The remaining two questions, of electricity and machines, is pertinent to our country. For a cashless economy in India to take off, there are three major components that need to be in place: electricity, telephony and access to bank accounts. Of these, electricity is the most difficult to tackle. Under various schemes like the Ujjwal Discom Assistance Yojana (UDAY) and the Deen Dayal Upadhyay Grameen Vidyutikaran Yojna, the central government has been attempting to electrify as many villages as possible. However, this is problematic when states like Uttar Pradesh squander away funds meant for rural electrification and then go to the centre claiming that the village is electrified when it is not, as it happened in the town of Nagla Fatela. In such cases, the centre has no other option but to strictly monitor the situation.
Telephony remains the second-largest hurdle, but with the advent of Jio, everyone is scrambling to offer either free connections or cheaper plans to people. In January 2016, India crossed a billion mobile subscribers. With state governments offering free smartphones, as is the case in Uttar Pradesh with its Samajwadi Smartphone scheme as a poll freebie, or Chandrababu Naidu giving out basic phones for people to perform transactions using the National Unified USSD Platform (NUUP).
Financial inclusion, and access to banking, is by far the most important part of a less-cash economy. Having electricity and mobile connectivity is fine, but there is no point if the user has no bank account. A report by PricewaterhouseCoopers (PWC) India said that in 2011, 557 million people in the country did not have a bank account, a number that fell steeply to 233 million by 2015. Put simply, the unbanked population fell by half in a period of four years; 187 million accounts were opened in 2014-15 under the Pradhan Mantri Jan Dhan Yojana (PMJDY) itself.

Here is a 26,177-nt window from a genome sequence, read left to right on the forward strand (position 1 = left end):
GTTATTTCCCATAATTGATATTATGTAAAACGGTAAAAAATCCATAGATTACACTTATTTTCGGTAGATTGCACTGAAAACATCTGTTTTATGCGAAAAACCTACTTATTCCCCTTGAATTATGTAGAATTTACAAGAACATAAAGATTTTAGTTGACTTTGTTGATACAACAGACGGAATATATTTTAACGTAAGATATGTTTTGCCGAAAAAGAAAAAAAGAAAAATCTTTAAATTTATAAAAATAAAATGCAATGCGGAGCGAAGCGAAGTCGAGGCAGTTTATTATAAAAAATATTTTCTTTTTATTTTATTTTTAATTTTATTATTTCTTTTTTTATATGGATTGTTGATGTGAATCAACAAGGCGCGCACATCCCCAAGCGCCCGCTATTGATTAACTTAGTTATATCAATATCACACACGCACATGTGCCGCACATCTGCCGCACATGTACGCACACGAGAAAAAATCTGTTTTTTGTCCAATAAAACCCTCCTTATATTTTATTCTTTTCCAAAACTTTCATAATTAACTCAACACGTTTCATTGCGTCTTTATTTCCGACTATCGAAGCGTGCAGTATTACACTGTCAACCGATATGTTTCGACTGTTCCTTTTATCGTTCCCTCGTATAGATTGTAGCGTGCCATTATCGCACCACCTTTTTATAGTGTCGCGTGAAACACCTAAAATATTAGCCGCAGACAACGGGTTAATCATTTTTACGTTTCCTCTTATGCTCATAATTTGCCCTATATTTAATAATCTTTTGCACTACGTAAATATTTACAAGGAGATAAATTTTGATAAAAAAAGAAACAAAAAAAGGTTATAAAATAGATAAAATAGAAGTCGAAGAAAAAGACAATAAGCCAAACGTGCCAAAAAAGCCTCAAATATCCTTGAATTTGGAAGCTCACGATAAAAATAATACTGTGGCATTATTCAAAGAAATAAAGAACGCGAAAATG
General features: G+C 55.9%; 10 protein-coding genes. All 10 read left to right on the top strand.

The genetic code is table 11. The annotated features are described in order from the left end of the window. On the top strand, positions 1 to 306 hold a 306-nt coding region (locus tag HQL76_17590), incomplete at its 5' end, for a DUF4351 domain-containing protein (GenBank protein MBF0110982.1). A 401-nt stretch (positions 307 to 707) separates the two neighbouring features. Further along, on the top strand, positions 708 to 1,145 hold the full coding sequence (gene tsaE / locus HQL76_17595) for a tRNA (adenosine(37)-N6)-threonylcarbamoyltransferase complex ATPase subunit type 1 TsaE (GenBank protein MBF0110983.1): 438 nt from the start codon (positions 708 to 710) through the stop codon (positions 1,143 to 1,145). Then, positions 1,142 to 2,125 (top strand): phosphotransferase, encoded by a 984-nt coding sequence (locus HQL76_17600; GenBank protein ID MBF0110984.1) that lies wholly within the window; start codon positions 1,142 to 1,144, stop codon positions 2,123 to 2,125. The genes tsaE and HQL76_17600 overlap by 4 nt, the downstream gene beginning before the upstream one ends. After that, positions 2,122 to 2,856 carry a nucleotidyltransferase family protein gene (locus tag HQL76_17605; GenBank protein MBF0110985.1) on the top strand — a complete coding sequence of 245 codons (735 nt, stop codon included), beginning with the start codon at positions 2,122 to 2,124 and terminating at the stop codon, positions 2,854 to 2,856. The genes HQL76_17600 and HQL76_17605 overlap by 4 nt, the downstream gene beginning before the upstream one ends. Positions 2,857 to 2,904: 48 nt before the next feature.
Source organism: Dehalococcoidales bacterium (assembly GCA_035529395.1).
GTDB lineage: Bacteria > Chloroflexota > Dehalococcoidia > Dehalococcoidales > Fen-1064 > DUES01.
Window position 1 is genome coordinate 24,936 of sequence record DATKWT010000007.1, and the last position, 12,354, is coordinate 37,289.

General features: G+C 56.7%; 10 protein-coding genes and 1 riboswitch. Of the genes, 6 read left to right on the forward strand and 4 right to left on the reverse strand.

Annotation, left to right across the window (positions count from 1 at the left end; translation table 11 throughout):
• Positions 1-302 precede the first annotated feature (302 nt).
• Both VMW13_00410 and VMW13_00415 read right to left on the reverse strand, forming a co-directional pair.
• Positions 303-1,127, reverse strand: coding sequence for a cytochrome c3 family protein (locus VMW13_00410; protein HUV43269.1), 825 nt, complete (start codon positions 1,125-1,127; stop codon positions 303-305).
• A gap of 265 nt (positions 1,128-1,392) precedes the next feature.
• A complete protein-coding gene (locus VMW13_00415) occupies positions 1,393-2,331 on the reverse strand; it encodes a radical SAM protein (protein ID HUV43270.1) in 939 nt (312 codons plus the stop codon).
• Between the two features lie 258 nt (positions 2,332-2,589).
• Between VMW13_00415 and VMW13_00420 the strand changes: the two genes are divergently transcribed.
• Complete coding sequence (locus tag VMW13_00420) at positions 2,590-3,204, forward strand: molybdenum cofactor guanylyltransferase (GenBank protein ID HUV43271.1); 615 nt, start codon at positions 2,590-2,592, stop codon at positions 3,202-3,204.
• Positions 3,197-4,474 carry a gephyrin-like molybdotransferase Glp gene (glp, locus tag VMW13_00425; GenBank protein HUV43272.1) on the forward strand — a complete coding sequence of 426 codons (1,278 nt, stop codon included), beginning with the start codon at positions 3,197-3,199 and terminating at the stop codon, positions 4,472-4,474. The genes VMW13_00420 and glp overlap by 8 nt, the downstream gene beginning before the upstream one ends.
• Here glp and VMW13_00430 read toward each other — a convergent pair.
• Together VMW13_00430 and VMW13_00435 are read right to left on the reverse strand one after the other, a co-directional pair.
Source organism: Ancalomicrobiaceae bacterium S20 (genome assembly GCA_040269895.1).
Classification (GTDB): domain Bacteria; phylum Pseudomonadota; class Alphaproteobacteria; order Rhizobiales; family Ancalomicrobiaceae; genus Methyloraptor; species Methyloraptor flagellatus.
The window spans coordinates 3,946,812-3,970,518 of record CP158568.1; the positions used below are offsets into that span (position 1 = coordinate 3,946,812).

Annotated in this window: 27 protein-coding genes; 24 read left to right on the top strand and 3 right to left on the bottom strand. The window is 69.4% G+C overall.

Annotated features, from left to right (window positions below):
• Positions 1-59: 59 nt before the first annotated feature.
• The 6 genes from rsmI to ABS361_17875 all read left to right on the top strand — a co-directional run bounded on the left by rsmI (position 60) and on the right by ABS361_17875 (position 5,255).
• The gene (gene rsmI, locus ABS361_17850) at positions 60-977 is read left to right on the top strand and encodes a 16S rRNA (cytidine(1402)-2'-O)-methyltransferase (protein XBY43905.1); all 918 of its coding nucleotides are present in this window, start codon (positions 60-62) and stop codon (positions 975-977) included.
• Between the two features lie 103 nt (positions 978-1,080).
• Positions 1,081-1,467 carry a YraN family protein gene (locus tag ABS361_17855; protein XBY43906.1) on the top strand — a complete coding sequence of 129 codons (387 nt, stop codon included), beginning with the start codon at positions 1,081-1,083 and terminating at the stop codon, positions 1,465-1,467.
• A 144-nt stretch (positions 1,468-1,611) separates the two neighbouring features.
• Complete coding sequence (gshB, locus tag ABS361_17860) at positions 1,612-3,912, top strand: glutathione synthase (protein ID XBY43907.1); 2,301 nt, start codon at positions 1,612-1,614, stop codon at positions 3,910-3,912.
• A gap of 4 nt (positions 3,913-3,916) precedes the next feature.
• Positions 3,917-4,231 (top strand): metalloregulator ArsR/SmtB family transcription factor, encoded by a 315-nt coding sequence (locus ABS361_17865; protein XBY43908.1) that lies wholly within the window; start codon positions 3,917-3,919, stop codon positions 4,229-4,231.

Now, the most important question that our former finance minister has asked. Where are the machines? The answer is simpler than it seems.
Point-of-Sale (PoS) devices rose to 1.4 million in 2016, double of what it was in 2010. The government has plans to introduce an additional one million devices. With the advent of mobile PoS devices that can be attached to a mobile phone, more and more vendors are now getting these devices. Even Aadhaar-based PoS terminals are making an appearance where the customer only has to use a finger.
Public transport, too, has begun accepting prepaid cards. The city of Mumbai alone is home to 7,500 electronic ticketing machines and 10 lakh prepaid cards for buses. However, are these the only machines? Certainly not.
The most important, and certainly the most dominant among all these ‘machines’, however, is the mobile phone. Anyone with a smartphone can access e-wallets such as Paytm and MobiKwik to pay for purchases. Even Toll Plazas across the country are accepting e-wallets. Smartphone users can easily transact using the Unified Payment Interface (UPI). Those without smartphones can still transact using the NUUP, as explained in an earlier article. Wallets like MobiKwik allow payments through SMS using a ‘Lite’ version of the app.
While we are nowhere close to being a cashless economy, we are making progress in becoming a less-cash economy. Chidambaram, as a former finance minister, should therefore be the last one to make unfounded statements.